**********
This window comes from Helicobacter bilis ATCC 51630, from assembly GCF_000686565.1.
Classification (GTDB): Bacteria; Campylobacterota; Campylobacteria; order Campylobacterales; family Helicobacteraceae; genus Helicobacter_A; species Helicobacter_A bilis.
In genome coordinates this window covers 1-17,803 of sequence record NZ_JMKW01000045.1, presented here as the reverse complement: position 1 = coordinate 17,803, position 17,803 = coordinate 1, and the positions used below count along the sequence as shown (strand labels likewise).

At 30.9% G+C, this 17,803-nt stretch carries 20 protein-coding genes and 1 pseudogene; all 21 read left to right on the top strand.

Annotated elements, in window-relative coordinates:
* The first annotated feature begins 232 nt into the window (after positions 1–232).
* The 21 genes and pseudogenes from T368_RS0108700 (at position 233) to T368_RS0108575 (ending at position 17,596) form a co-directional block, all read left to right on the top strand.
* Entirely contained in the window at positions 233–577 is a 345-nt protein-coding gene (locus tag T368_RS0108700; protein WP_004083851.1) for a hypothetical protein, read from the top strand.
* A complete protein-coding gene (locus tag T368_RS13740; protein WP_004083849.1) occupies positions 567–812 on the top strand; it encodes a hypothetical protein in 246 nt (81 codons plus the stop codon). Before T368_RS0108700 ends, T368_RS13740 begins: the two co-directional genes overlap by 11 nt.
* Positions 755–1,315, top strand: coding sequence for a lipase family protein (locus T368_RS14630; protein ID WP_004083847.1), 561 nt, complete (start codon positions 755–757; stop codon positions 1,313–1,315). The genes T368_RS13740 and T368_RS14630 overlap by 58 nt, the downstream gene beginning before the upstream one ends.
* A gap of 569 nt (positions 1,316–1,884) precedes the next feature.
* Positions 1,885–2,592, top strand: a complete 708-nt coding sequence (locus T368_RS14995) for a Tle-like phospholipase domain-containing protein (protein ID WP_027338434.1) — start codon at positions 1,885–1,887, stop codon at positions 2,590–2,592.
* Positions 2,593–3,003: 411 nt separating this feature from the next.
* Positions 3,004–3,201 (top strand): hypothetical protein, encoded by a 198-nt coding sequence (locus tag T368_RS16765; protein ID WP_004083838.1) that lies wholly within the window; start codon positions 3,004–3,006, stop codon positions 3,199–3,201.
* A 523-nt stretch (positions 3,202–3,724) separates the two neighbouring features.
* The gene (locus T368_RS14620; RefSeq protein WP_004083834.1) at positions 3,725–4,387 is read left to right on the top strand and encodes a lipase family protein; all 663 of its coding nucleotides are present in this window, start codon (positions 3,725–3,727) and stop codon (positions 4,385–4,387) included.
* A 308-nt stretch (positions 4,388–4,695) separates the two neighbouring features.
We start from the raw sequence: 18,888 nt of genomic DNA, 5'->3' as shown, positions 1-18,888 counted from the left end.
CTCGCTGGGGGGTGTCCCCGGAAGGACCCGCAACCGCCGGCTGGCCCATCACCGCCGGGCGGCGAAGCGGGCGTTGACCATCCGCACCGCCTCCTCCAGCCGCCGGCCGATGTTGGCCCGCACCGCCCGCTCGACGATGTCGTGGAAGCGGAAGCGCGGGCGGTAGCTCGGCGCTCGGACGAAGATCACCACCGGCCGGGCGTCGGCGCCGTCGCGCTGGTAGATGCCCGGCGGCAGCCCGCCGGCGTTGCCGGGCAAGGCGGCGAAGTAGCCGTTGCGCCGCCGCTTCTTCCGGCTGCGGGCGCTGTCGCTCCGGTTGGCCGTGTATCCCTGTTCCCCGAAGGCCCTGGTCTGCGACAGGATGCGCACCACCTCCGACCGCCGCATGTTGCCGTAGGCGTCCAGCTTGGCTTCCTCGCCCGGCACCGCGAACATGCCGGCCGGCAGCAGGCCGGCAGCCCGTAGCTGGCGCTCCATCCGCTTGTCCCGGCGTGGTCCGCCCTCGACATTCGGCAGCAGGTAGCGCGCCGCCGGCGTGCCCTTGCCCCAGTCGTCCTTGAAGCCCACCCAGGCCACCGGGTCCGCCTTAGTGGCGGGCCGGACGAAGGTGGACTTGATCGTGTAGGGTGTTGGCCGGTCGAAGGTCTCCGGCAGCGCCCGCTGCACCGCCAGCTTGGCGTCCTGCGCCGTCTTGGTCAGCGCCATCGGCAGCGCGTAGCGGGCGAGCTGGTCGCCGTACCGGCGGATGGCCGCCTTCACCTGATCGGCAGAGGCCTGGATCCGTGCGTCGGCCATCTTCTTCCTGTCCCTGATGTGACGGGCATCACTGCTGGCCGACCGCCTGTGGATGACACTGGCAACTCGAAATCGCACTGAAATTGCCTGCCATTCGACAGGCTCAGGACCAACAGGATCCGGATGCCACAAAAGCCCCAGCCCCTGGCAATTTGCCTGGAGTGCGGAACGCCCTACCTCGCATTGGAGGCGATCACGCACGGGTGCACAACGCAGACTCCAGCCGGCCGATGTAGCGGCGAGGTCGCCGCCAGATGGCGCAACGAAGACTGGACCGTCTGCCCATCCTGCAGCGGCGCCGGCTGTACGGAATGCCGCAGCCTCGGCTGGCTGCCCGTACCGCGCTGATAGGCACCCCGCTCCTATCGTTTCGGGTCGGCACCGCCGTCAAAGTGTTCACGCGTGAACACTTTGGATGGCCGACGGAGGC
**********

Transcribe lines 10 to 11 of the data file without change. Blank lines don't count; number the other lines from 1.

* Positions 755–1,315, top strand: coding sequence for a lipase family protein (locus T368_RS14630; protein ID WP_004083847.1), 561 nt, complete (start codon positions 755–757; stop codon positions 1,313–1,315). The genes T368_RS13740 and T368_RS14630 overlap by 58 nt, the downstream gene beginning before the upstream one ends.
* A gap of 569 nt (positions 1,316–1,884) precedes the next feature.